The second factor was that when Ferrari did not pit Räikkonen as soon as his window to Grosjean opened, Mercedes concluded that their strategy was to leave him out, possibly in an attempt to back Valtteri into Vettel later on. Leaving Lewis out, therefore, would only have lost him more time behind Räikkönen at a time when Ricciardo's third-place Red Bull was a further 6s in front of the second Ferrari.
With the race pace of the leading three teams - Mercedes, Ferrari, Red Bull - very evenly matched, Lewis's pit stop caused the leaders to react, with Ricciardo pitting on lap 33 and Vettel on lap 34. It was not until lap 41, however, that Valtteri headed for the pits after a long stint on his UltraSofts.
Seeing what Ferrari's strategy was with Räikkönen, Valtteri was tantalisingly close to having a pit stop window over his fellow Finn, but not quite there. Between laps 34 and 40, the gap fluctuated between 19.5s and 20.2s. Valtteri had been given a new target lap time and team strategists could see that Räikkönen was going to have to lap Palmer's Renault and may lose vital time. Just at that point though, Valtteri reported on the radio, "There's not much left in these tyres."
Mindful of the fact that a year earlier Vettel had suffered a blow-out in Austria when he extended his stint, Valtteri was called straight in. There was a slight delay positioning the right front, with Valtteri's stop around 1.4s slower than Lewis's, and he re-joined 1.6s behind Räikkönen, with Vettel now just 3s behind Mercedes No77.
The first hurdle to be cleared was Räikkönen
With 30 laps of the fourth shortest circuit on the calendar remaining, the race was building to a thrilling climax. Valtteri was tasked with defending his lead under increasing pressure from the World Championship leader's Ferrari and Lewis, on his UltraSofts, was hunting down Ricciardo's Red Bull. This was not as simple a task as it may have been earlier in the season. The Red Bull had shown strong pace a fortnight earlier in Baku, despite the track being a power sensitive one. And a look at the quickest lap times set over the course of the race by the top three chassis, saw them all blanketed by just 0.07s!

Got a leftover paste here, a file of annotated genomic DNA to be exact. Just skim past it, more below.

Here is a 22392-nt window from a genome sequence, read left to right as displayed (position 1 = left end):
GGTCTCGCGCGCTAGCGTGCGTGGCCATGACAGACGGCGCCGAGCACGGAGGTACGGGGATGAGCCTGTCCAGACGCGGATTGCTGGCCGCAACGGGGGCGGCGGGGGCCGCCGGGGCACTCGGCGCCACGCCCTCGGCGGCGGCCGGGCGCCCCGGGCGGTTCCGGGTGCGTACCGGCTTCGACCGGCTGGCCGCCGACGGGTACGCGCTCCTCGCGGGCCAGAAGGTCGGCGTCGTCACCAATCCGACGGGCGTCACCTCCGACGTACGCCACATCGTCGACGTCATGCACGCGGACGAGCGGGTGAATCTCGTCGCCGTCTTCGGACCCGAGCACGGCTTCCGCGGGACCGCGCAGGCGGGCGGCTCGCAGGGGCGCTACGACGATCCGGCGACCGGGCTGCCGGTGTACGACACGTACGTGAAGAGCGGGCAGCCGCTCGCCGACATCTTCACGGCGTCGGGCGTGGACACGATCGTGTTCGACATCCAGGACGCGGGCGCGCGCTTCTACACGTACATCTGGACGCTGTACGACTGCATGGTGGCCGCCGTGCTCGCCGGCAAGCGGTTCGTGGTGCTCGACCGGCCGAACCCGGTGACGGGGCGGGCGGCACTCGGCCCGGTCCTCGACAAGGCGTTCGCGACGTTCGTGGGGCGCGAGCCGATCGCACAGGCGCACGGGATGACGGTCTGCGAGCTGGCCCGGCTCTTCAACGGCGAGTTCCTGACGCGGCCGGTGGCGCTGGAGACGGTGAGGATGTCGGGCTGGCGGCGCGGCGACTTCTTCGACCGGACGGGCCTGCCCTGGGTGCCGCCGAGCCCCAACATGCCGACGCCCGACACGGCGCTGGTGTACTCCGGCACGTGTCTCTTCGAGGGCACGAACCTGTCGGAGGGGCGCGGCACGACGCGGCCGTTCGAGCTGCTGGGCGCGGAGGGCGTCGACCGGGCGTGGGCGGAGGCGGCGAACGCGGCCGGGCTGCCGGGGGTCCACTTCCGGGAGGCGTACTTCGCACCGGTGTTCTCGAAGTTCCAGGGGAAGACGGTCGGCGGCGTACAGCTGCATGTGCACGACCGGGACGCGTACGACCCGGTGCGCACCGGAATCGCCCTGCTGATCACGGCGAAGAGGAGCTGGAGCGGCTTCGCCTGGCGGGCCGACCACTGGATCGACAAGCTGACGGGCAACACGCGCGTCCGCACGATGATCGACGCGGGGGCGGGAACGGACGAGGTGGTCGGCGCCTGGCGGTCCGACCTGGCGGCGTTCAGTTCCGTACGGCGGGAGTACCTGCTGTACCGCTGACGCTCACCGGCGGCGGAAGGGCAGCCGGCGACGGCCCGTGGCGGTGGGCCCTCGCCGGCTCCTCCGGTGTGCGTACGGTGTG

Intensifying the pressure on Valtteri was that, as in Russia, while he'd been able to control the race during the opening stint on the UltraSoft, the tables seemed to turn once they bolted on the SuperSoft for the second stint, the Ferrari better-suited to it.
The first hurdle to be cleared was the long-running Räikkönen Ferrari. Valtteri was able to do that as soon as he caught it, Kimi having a slight lock-up into Turn 3 and Valtteri going by with the aid of DRS on the run to Turn 4.
The next issue he had to deal with was a black line appearing as he blistered his left rear tyre. With the same composure he'd shown in Russia, despite Vettel being within DRS range for the last two laps, he calmly made no mistakes and blasted across the line just 0.658s ahead of the Ferrari. He clearly enjoys cutting things fine - in Sochi the margin had been 0.617s...
'It was a bit of a déjà vu with Seb'
"It was a bit of a déjà vu with Seb coming close in those final laps," Valtteri smiled. "And I could feel the blister getting worse and worse. Every time I approached a right-hand corner it was more tricky, and with the back markers as well. You try to get through them as quickly as you can but sometimes you lose a bit more time than the guy behind. It all ended up well but I was pleased the race ended when it did!"
Lewis's damage limitation weekend concluded with 12 points for fourth place as he only just failed to steal the final podium position from Ricciardo on the penultimate lap with a bid down the outside into Turn 4. The Australian, though, braked as late as he dared and clung on.
"I've just sat and watched the replay with Daniel to see just how far alongside I got and whether if I'd just been a bit more aggressive I might have been ahead," Lewis explained post-race. "In the end, though, he just defended really well and I don't think I could have done better. Daniel's pace was fantastic today - very, very fast and they have obviously improved somewhere. I was giving it hell and wasn't closing massively. It was down to a mistake of his at the end that opened up that small window of opportunity for me but I couldn't quite do it.
'It was actually a really good race for me'
"It was actually a really good race for me. I would have taken out a bit more front wing for the second stint because balance-wise the car had a bit too much front end and it was difficult to race for 35 laps when the car was already neutral from the get-go. It's better to start the stint understeery and have it progress to neutral and then into oversteer later on. If it starts neutral then there's no way I'm going to do 35 laps without the rears dropping off. I came in at short notice, though, and we didn't have time. Saying that, I was able to make some switch changes and manage it. I was almost 15s behind when I got past Grosjean and just 7s behind at the end, so I was quick today. But Valtteri did a fantastic job, both today and yesterday, and he deserved to win. He's also had a DNF this year and I'd say there's no stage when he hasn't been in the fight."
In what is proving to be a classic season, Valtteri's second win moved him to within 15 points of Lewis in the Driver's Championship and 35 points behind Vettel's 171-point leading total. In the Constructors' Championship, the fighting performances by Valtteri and Lewis saw Mercedes AMG Petronas Motorsport extend its lead by nine points to lead Scuderia Ferrari by 287 points to 254.
At Silverstone next weekend, the drivers are looking forward to the Northamptonshire circuit's high-speed challenge with 2017's higher downforce cars. It should be more spectacular than ever!